An easy way to save the monarch butterfly is to plant more milkweed


Passionate about nature and saving the monarch butterfly, Peekskill resident Jack Cook, 87, is on a mission to designate Peekskill’s two-and-a-half-mile Riverfront Walk as a Pollinated Pathway. Such a designation from the Common Council to name the walkway, from Lent’s Cove in the south to Annsville Creek Park in the north, a Pollinated Pathway would allow volunteers to plant and maintain milkweed which is the only plant a monarch butterfly can feed and lay eggs upon. The beautiful gold, black and white striped butterfly is in real danger of extinction due to the eradication of the humble milkweed plant.
The monarch butterfly uses the Hudson River Valley as a highway on its two-way migration from Mexico to America’s East Coast. Unique in nature because it is the only butterfly that sustains an annual migration of more than 3,000 miles, the monarch depends on the milkweed plant for the entire cycle of migration. Butterflies want two things from a plant; nectar and a place to lay their eggs. Monarchs can get both on a milkweed plant.
Cook, a lifelong member of the Audubon Society and the Sierra Club, was keenly aware of the potential extinction of the monarch butterfly when he read a copy of the February/March issue of Boating on the Hudson and Beyond where he learned about designating municipal waterfront properties as Pollinated Pathways that host milkweeds and other plants. “Let me get involved,” was his first thought.  He reached out to John Vargo, publisher of the boating magazine and a champion of the health and welfare of the Hudson River who put him in touch with Bob Walters who is the Pollinated Pathways program coordinator at the Beczak Environmental Education Center in Yonkers.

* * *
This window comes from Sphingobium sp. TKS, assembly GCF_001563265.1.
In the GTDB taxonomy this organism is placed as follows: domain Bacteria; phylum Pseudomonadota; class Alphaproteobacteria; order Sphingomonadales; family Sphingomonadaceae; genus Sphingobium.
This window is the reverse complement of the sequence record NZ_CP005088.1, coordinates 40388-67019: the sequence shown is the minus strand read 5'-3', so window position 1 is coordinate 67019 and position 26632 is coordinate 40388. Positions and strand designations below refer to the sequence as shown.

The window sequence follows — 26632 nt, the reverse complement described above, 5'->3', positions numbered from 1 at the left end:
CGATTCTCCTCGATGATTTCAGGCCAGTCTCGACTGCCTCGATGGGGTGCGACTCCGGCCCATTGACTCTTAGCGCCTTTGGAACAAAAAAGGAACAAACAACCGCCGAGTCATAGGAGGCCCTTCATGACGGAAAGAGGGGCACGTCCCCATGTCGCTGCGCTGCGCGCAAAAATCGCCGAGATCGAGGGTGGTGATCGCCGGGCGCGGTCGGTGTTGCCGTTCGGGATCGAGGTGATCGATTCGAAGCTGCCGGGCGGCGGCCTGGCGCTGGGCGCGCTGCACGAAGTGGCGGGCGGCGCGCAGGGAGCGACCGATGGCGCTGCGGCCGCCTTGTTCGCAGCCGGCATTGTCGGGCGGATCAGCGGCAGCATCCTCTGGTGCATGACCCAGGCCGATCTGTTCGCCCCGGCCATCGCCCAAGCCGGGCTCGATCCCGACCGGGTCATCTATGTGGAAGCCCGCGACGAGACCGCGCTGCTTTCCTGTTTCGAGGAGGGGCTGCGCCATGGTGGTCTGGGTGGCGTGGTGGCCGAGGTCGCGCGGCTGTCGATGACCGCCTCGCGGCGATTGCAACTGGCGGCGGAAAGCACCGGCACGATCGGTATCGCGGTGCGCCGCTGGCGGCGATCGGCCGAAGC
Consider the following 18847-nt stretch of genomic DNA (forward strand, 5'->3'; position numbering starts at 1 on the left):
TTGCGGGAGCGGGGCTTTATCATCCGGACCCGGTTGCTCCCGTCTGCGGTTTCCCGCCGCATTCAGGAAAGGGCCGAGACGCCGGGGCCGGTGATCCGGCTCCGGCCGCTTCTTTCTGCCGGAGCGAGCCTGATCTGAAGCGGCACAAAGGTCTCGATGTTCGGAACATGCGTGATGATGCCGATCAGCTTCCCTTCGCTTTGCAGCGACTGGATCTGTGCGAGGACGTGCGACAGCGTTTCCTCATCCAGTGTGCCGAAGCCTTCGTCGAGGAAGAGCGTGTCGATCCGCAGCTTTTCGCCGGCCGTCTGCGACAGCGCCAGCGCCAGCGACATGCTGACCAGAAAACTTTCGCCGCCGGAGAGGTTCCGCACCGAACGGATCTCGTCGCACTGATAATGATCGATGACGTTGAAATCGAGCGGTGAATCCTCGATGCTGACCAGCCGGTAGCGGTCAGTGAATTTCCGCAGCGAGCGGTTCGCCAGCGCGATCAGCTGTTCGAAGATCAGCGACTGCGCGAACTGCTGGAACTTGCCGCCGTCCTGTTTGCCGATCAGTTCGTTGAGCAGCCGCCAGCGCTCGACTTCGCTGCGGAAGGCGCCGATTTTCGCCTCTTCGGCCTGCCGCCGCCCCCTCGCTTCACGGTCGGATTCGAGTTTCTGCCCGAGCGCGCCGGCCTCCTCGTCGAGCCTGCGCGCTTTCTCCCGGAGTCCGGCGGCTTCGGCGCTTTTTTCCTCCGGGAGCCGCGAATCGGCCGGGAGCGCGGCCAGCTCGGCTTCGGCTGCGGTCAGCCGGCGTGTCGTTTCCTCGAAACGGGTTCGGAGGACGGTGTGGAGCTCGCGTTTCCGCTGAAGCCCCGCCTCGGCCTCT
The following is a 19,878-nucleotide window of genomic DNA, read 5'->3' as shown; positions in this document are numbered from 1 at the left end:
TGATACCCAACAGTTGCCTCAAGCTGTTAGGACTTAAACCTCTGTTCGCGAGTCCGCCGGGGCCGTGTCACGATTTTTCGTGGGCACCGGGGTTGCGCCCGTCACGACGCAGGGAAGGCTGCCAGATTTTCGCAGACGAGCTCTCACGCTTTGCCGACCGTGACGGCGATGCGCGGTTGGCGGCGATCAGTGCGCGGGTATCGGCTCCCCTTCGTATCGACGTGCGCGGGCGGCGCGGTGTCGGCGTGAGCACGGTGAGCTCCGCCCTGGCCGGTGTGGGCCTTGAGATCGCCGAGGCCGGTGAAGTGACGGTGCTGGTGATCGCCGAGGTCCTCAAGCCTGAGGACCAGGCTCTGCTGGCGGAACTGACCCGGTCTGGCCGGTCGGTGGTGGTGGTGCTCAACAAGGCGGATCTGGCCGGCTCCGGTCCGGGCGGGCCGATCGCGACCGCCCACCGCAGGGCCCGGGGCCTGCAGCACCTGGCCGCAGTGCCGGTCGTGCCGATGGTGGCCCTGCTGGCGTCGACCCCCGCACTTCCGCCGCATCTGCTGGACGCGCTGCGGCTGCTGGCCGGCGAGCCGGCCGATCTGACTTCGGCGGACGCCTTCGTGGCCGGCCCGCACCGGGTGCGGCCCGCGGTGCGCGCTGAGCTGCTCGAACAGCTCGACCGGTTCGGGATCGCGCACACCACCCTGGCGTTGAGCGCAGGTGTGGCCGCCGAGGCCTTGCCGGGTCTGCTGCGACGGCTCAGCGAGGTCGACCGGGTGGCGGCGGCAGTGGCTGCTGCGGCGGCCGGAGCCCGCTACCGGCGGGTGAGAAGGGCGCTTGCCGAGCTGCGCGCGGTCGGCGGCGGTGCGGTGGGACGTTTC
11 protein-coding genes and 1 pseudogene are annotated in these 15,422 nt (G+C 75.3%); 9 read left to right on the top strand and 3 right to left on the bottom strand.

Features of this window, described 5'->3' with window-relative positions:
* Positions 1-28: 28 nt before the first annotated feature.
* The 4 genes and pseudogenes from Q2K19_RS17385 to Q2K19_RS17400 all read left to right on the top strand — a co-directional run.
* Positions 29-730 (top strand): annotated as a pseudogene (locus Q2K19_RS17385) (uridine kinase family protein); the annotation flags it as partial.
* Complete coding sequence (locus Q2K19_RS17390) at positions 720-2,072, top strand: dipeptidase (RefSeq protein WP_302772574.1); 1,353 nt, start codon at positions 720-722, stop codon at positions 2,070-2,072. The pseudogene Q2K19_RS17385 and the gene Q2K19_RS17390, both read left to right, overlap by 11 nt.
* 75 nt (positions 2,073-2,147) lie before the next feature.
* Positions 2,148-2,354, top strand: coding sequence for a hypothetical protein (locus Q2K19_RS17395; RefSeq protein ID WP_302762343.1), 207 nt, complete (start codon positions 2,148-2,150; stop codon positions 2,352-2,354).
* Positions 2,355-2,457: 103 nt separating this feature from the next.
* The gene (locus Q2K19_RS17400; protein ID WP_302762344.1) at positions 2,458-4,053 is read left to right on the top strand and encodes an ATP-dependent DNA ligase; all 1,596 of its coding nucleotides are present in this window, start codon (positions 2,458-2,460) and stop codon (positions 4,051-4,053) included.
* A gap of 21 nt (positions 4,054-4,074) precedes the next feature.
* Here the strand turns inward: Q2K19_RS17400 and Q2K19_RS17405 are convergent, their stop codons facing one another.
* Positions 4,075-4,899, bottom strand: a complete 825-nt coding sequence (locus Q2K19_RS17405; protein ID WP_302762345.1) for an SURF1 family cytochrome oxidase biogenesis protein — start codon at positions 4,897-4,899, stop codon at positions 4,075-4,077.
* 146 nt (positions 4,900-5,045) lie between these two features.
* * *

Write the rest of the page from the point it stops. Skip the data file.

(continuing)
Stake to identify milkweed plant.

Peekskill city planner Jesica Youngblood met with Cook and Walters in the summer and they walked the riverfront trail and identified ten spots where milkweed was already growing wild. Saving the existing milkweed plants would save enormous time, money and effort in getting the plant properly recognized and established along the popular walkway. The two men returned with yardsticks they bought at Home Depot and signs and began identifying and tagging the clusters of the nourishing milkweed plants. Each yardstick had a number to designate which cluster it was, along with the phone number of Bob Walters so if there were any questions about the plant, he could be called.  Much to Cook and DPW director Dave Rambo’s chagrin, five of the clusters were accidentally weed wacked by DPW workers this summer.  That’s one reason why Cook wants the designation from the city so that staff can be trained in identifying the plants.
Cook says he has pledges of money and volunteers ready to plant, fertilize and maintain more milkweed along the pathway but can’t do anything until he has a designation from the city. The idea is a good one, but he’s not seen any specific proposal from Cook said City Manager Andy Stewart. “The city has invested a lot in sustainability and made some supportive changes in landscaping practices. I’m just curious about what more can be done,” said Stewart.
Cook, who will be the subject of a profile in the November/December issue of Boating on the Hudson and Beyond wrote a monarch butterfly manifesto in the publication’s July/August edition: “The monarch butterfly’s purpose in our ecosystem is to pollinate many flowering plants because they carry pollen from plant to plant after drinking the flower’s nectar which, in turn, assists the overall food chain. Eons ago milkweed was so abundant on the planet but that has changed with advances in agriculture and the introduction of insecticides and pesticides and neat and tidy walkways.
 Peekskill’s Riverfront Walk is one of the city’s greatest assets. A brilliant monarch butterfly convergence every spring as they return north where visitors could watch and take selfies would only enhance Peekskill’s Friendly City moniker.